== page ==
The Nevada Gaming Commission approved the nation’s first regulations for Internet poker play today, opening the door to the licensing of companies to offer online play within the state.
Play across state lines still wouldn’t be allowed because of restrictions imposed by the U.S. Department of Justice.
This is just the beginning of legal online gambling and should clean up what was a pretty shady business. The first companies on the block for online poker licenses are all large and legitimate businesses:
Six companies already have applications in the regulatory pipeline for licensing: Cantor Gaming, Shuffle Master, International Game Technology, Bally’s Technology, Caesars Entertainment and the South Point.
This was bound to happen. While there were legitimate problems with the companies that were taken down on Black Friday, there may be something to the conspiracy theory that Black Friday was all coordinated by the large gaming companies in the United States.
Look for the online poker licenses to be approved (or denied) in the spring of 2012. In the meantime, I wonder how many online poker players will be moving to Nevada. Living is still cheap.
Gary Loveman from Caesars Entertainment was on CNBC‘s Kudlow Report on Friday night. Loveman, wants gambling legalized and Caesars would start with poker since it’s just providing a service for people to gamble their own money against each other. There’s nothing here that comes across as surprising or sensational. The interview is quick. Enjoy.
I’ve been around gambling most of my life. My first real exposure to a bookie was when I worked next door to one working at a candy store when I was around 12 or 13. They were serious dudes that scared me. They were also the kinds of guys that made lots of loot – like every bookie I’ve ever met.
Last year I moved to Las Vegas and I’ve been learning about legalized sports betting more and more. Yesterday I learned that there is a company, American Wagering Inc. (AKA Leroy’s) that takes wagers on sports that a) went bankrupt and b) lost $1.8 million in 9 months.
Despite its dominance in Nevada, American Wagering’s balance sheet is anemic by comparison. The company reported a loss of $1.8 million for the nine months ended Oct. 31 and generated revenue of only $14.5 million for the year ended Jan. 31, 2010. The company filed for Chapter 11 bankruptcy protection in 2003 and emerged in 2005, only to see business decline in the recession.
American Wagering is being purchased by a British company, William Hill, so I’m guessing that whatever advantage a bettor might have had is going to go away pretty quickly.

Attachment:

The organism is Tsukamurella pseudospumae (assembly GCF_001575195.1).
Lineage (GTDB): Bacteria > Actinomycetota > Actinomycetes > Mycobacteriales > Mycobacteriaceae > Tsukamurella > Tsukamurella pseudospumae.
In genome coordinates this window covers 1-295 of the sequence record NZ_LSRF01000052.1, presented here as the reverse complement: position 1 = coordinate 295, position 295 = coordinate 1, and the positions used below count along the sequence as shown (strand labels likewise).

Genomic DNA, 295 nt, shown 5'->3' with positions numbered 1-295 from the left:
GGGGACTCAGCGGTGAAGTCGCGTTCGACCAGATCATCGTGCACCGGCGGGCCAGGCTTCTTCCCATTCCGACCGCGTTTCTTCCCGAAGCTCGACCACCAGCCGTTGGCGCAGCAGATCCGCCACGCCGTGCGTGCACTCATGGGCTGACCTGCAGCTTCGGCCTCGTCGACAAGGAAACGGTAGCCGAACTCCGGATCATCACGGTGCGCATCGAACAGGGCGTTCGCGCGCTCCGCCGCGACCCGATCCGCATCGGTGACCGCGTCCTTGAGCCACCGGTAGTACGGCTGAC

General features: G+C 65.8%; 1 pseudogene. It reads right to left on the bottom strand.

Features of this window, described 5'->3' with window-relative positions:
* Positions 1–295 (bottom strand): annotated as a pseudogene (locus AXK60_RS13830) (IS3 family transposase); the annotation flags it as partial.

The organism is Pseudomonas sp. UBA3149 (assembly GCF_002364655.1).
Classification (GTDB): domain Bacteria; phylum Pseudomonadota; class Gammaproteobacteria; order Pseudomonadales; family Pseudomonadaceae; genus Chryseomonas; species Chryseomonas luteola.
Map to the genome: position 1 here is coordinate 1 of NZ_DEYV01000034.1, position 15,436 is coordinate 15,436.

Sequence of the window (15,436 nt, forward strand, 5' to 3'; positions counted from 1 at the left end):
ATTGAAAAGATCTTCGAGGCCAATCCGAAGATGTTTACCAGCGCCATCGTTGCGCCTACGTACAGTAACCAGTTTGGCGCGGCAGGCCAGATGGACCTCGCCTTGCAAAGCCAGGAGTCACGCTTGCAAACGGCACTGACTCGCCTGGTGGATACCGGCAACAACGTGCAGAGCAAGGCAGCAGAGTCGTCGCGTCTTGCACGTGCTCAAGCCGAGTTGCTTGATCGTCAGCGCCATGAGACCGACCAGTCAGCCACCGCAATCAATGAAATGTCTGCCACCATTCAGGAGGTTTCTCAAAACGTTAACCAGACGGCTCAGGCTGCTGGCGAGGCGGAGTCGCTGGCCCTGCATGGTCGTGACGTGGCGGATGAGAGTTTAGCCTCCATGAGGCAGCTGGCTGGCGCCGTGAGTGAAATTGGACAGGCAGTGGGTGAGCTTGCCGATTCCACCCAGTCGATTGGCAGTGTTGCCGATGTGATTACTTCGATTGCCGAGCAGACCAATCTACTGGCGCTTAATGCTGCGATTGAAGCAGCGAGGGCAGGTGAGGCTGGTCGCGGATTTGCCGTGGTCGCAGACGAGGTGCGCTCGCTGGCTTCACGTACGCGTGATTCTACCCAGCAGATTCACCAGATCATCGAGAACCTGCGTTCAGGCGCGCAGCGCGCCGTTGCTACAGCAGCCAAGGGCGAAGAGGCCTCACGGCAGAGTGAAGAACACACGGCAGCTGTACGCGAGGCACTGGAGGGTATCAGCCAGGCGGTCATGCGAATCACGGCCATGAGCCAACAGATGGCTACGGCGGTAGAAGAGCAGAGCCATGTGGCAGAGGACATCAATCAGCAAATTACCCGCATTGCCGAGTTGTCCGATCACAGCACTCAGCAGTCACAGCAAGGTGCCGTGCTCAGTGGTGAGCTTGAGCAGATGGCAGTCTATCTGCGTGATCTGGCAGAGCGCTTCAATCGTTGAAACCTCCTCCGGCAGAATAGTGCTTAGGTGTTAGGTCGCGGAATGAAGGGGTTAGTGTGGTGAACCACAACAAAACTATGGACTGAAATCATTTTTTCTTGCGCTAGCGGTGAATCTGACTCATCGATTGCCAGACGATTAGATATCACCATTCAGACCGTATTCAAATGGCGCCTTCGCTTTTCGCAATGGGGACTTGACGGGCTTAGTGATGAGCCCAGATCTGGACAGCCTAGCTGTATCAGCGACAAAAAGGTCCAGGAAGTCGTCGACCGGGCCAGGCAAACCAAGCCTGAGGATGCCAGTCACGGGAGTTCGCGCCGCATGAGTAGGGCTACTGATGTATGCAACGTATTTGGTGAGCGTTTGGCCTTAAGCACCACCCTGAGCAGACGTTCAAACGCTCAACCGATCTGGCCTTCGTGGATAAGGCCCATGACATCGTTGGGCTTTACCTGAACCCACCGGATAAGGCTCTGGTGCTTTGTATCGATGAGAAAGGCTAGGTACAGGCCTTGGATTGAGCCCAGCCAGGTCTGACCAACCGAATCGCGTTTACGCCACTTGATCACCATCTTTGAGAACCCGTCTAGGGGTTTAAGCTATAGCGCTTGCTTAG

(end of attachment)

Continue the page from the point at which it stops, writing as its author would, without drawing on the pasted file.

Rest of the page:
William Hill this month announced an $18 million deal to buy Nevada bookmaking chain American Wagering Inc., which operates Leroy’s sports books and provides the sports betting systems many Nevada casinos use to run their books.
For as long as I’ve been interesting in sports betting I’ve only heard of Leroy’s because they had the first legal sports betting app for mobile phones (not iPhone…boo!).
Still, how can a bookie lose money!? This is unprecedented as far as I know. As the article states, this is a future move for William Hill for when online gambling is legalized in America. For the time being it will be interesting to see how they effect sports betting in Nevada. It should be only for the better.
After last weeks breakup of three major online poker sites ESPN (and their parent company, Disney) has announced that they are removing all poker from the network for the time being.
Walt Disney’s ESPN sports cable channel will remove poker advertising and programming after the U.S. indicted gambling websites that sponsor televised tournaments and froze their bank accounts.
“We are aware of the indictment only through what has been announced publicly,” Bristol, Connecticut-based ESPN said yesterday in an e-mailed statement. “For the immediate future, we are making efforts to remove related advertising and programming pending further review.”
This is a very safe play for ESPN. They were going to lose most of the advertising for their poker programming anyway since Full Tilt, Absolute Poker and Poker Stars made up the bulk of advertising on the shows.
ESPN didn’t state that they’ve canceled all contracts and are out of the business forever. They are just putting things on hold for TV. The poker page on ESPN.com is still up and running. I expect ESPN to seek out other World Series of Poker advertisers and will hold off on committing to airing the tournament until they know how they stand financially.
This is all, still, just the beginning of what’s probably going to be legal online gambling in America…it’s just a matter of when.
UPDATE: ESPN will be airing the 2011 WSOP, but they have removed old programming. Thanks for the heads up BluffMagazine.com